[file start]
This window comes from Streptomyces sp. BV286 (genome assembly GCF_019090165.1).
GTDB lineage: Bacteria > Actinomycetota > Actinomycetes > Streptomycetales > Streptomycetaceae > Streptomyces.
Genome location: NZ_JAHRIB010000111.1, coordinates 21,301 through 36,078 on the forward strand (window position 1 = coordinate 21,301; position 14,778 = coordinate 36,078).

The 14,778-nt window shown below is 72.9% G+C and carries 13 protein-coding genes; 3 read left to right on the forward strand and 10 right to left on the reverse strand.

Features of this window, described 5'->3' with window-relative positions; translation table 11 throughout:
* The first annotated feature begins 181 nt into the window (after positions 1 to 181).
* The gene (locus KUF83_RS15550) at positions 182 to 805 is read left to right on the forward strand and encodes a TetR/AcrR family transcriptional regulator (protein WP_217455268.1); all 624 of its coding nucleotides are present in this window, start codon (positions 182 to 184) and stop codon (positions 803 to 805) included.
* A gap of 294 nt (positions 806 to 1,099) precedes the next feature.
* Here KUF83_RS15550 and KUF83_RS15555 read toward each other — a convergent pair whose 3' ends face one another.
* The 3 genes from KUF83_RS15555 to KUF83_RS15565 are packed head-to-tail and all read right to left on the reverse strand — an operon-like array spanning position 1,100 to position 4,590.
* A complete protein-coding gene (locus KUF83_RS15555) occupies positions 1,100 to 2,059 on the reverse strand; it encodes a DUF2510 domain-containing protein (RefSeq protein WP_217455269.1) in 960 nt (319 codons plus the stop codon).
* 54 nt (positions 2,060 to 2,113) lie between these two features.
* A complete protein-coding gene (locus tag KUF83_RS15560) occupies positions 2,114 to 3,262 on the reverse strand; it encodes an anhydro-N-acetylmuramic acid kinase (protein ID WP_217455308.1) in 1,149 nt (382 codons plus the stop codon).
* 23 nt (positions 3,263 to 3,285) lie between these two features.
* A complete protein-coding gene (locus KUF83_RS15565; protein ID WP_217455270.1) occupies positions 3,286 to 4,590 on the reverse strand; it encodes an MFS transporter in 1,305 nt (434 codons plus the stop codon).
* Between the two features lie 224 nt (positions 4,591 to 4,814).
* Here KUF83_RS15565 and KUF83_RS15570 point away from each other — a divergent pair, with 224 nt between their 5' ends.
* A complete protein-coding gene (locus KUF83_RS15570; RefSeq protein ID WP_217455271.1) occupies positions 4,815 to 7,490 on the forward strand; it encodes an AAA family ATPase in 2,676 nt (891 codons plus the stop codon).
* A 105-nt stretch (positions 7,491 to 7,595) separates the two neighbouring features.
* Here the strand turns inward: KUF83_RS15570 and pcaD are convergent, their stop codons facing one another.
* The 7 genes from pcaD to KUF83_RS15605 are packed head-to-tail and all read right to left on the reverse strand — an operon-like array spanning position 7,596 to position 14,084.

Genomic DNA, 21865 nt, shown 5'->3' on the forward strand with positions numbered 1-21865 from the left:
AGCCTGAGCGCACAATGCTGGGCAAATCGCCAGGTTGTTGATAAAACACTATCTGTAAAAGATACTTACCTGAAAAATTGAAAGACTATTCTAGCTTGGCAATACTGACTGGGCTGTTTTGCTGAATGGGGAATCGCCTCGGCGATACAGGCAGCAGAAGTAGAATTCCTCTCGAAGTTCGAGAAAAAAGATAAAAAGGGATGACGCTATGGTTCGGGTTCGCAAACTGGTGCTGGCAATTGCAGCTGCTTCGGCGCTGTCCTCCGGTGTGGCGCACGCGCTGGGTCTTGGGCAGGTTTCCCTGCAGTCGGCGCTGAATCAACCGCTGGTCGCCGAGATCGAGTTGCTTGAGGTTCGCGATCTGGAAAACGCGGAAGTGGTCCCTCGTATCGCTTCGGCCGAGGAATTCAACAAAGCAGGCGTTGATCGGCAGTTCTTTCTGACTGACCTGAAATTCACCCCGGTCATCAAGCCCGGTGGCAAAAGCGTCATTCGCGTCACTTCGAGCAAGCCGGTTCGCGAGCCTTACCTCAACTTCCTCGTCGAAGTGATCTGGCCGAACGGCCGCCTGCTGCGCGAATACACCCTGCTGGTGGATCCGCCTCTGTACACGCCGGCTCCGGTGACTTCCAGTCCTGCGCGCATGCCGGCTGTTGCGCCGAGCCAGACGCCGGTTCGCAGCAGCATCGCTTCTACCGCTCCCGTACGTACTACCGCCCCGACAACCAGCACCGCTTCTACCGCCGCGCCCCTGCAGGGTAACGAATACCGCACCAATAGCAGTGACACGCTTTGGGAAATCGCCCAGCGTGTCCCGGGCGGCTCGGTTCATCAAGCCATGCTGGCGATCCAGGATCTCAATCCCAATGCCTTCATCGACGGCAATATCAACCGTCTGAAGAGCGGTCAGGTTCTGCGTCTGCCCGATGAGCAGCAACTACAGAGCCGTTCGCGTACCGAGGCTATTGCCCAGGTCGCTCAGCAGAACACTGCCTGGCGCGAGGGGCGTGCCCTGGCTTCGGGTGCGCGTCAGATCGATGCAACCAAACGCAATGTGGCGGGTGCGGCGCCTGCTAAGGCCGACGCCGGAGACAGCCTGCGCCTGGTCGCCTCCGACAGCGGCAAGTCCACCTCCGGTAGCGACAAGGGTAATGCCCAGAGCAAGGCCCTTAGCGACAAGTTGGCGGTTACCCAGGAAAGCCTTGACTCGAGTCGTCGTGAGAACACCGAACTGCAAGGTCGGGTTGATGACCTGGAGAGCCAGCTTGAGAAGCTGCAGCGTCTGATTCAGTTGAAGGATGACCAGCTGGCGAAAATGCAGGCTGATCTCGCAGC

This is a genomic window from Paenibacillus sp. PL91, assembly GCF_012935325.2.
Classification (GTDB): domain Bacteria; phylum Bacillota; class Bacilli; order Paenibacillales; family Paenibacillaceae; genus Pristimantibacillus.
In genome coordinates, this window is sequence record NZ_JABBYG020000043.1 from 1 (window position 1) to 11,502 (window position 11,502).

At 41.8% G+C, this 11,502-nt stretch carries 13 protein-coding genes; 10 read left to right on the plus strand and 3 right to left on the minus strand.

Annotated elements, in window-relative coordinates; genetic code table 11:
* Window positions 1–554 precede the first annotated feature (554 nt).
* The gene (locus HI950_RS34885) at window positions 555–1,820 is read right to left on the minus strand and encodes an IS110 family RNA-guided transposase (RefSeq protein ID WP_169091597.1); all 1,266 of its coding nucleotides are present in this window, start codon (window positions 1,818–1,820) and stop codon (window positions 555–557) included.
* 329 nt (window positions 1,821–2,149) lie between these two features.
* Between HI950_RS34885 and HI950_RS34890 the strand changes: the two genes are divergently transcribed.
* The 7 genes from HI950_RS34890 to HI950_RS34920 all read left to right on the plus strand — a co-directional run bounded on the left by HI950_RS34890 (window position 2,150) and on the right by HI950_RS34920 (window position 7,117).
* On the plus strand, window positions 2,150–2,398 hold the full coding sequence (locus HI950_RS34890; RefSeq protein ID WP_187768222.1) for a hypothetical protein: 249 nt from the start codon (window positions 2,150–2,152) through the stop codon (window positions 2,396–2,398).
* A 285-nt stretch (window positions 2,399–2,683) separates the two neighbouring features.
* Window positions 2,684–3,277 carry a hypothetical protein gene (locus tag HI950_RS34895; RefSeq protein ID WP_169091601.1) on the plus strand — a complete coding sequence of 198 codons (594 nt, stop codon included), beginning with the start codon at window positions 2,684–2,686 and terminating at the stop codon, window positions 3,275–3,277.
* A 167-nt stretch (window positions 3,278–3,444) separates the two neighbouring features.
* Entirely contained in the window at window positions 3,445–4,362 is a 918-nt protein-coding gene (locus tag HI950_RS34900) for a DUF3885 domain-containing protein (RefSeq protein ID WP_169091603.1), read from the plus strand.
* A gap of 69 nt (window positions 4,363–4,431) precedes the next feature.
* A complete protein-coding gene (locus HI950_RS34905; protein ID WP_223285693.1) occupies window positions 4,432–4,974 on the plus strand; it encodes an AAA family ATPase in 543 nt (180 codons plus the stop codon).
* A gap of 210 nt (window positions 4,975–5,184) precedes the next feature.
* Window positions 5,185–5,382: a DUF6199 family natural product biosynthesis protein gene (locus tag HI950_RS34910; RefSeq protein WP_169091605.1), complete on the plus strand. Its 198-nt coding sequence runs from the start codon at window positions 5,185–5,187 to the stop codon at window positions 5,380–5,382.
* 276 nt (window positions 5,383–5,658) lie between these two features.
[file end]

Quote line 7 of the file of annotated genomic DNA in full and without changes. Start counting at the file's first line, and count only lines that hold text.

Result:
* The gene (locus KUF83_RS15550) at positions 182 to 805 is read left to right on the forward strand and encodes a TetR/AcrR family transcriptional regulator (protein WP_217455268.1); all 624 of its coding nucleotides are present in this window, start codon (positions 182 to 184) and stop codon (positions 803 to 805) included.